Before we move into the process of printing on the fabric there are two more things we should discuss.  First, the graphic you select.  I have provided two examples.  One is a large print, the other, a photo which I have altered because... well...I don't want to get sued.  

The Beatles photos have been ordered to create a stripe, which can be used for the boarder of a coat, shirt, skirt, what ever you would like. 

The other pattern is more for a pillow, but can be used as the focal point for a quilted jacket.

My printer can only print a maximum width of 8 1/2 and length of 14" or, legal and regular sized paper, so the printed size of my fabric is limited.

But, as you will soon see, how the graphic appears on your computer screen, is how it will appear on the fabric.

The second concern is what fabric to select.  The fabric should be smooth, or regularly rough.  For instance, you can have success with burlap or linen, but an irregularly appearing slub can thrown the printer off.  It is best to use cotton or a cotton polyester.  However, I used a thin, 100% sheer polyester as one example just to give you an idea of the range of suitable fabrics .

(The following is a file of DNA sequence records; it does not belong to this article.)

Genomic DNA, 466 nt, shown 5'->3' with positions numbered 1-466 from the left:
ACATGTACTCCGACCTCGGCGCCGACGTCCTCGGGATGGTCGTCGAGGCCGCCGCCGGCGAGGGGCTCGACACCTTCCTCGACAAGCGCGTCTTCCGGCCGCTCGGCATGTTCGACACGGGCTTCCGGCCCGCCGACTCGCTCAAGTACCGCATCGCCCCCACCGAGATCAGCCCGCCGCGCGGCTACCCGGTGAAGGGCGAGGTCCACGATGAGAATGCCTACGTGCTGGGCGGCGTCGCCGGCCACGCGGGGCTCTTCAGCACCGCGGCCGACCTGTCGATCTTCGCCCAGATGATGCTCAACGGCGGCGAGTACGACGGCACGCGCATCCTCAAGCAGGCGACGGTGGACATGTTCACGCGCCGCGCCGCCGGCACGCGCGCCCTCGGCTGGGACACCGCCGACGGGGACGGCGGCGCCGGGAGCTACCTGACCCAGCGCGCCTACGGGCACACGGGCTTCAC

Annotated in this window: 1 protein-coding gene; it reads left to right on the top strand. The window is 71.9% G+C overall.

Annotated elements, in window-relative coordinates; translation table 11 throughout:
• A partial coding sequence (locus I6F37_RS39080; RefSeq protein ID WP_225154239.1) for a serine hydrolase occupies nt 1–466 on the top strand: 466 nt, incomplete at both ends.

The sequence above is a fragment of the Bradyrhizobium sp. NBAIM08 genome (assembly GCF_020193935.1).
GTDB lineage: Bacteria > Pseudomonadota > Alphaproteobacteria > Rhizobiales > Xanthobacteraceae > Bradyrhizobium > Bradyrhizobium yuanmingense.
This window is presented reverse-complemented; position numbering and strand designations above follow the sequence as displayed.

Cotton, or other natural fibers such as linen, wool, silk are best, because they absorb color faster, better and are more fade resistant.  But, if you are making something that will not be frequently washed, or can be washed gently, man made fabrics will do fine.

getting started

A computer software can expand your image to any size.  The real limit is the size paper your printer can use.  If you plan on doing more of this, make sure you  get a printer that can handle larger paper sizes.